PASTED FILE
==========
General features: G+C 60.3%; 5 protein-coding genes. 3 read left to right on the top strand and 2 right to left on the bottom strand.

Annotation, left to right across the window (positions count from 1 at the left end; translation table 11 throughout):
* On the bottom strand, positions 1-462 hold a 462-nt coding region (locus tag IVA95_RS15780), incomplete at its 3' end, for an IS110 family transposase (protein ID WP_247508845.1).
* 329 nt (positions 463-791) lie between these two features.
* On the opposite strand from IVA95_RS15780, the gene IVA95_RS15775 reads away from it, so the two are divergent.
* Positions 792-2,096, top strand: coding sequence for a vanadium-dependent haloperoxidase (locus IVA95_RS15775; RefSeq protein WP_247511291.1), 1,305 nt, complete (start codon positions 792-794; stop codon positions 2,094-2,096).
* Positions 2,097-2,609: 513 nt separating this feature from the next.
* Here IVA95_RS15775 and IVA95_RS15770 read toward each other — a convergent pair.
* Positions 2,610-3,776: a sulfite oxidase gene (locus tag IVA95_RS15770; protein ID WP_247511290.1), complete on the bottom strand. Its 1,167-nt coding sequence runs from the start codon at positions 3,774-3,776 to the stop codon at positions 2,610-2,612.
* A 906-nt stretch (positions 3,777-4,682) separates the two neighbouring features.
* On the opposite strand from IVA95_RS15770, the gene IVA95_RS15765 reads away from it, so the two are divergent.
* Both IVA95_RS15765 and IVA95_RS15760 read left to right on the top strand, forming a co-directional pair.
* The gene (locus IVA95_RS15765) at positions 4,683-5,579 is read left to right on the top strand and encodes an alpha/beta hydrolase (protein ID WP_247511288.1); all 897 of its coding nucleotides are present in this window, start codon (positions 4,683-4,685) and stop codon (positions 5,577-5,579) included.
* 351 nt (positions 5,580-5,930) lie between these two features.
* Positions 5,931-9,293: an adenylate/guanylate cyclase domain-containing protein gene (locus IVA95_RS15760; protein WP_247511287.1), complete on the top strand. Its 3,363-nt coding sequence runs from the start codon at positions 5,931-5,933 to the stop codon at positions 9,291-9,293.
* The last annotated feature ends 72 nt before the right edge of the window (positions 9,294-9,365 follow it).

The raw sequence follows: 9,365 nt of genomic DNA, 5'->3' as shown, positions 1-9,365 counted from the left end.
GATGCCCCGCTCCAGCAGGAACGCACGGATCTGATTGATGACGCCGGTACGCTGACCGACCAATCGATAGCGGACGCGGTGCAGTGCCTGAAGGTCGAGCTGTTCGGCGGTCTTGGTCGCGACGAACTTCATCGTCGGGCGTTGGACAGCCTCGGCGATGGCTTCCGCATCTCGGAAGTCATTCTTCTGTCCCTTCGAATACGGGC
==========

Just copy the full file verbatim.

General features: G+C 60.3%; 5 protein-coding genes. 3 read left to right on the top strand and 2 right to left on the bottom strand.

Annotation, left to right across the window (positions count from 1 at the left end; translation table 11 throughout):
* On the bottom strand, positions 1-462 hold a 462-nt coding region (locus tag IVA95_RS15780), incomplete at its 3' end, for an IS110 family transposase (protein ID WP_247508845.1).
* 329 nt (positions 463-791) lie between these two features.
* On the opposite strand from IVA95_RS15780, the gene IVA95_RS15775 reads away from it, so the two are divergent.
* Positions 792-2,096, top strand: coding sequence for a vanadium-dependent haloperoxidase (locus IVA95_RS15775; RefSeq protein WP_247511291.1), 1,305 nt, complete (start codon positions 792-794; stop codon positions 2,094-2,096).
* Positions 2,097-2,609: 513 nt separating this feature from the next.
* Here IVA95_RS15775 and IVA95_RS15770 read toward each other — a convergent pair.
* Positions 2,610-3,776: a sulfite oxidase gene (locus tag IVA95_RS15770; protein ID WP_247511290.1), complete on the bottom strand. Its 1,167-nt coding sequence runs from the start codon at positions 3,774-3,776 to the stop codon at positions 2,610-2,612.
* A 906-nt stretch (positions 3,777-4,682) separates the two neighbouring features.
* On the opposite strand from IVA95_RS15770, the gene IVA95_RS15765 reads away from it, so the two are divergent.
* Both IVA95_RS15765 and IVA95_RS15760 read left to right on the top strand, forming a co-directional pair.
* The gene (locus IVA95_RS15765) at positions 4,683-5,579 is read left to right on the top strand and encodes an alpha/beta hydrolase (protein ID WP_247511288.1); all 897 of its coding nucleotides are present in this window, start codon (positions 4,683-4,685) and stop codon (positions 5,577-5,579) included.
* 351 nt (positions 5,580-5,930) lie between these two features.
* Positions 5,931-9,293: an adenylate/guanylate cyclase domain-containing protein gene (locus IVA95_RS15760; protein WP_247511287.1), complete on the top strand. Its 3,363-nt coding sequence runs from the start codon at positions 5,931-5,933 to the stop codon at positions 9,291-9,293.
* The last annotated feature ends 72 nt before the right edge of the window (positions 9,294-9,365 follow it).

The raw sequence follows: 9,365 nt of genomic DNA, 5'->3' as shown, positions 1-9,365 counted from the left end.
GATGCCCCGCTCCAGCAGGAACGCACGGATCTGATTGATGACGCCGGTACGCTGACCGACCAATCGATAGCGGACGCGGTGCAGTGCCTGAAGGTCGAGCTGTTCGGCGGTCTTGGTCGCGACGAACTTCATCGTCGGGCGTTGGACAGCCTCGGCGATGGCTTCCGCATCTCGGAAGTCATTCTTCTGTCCCTTCGAATACGGGC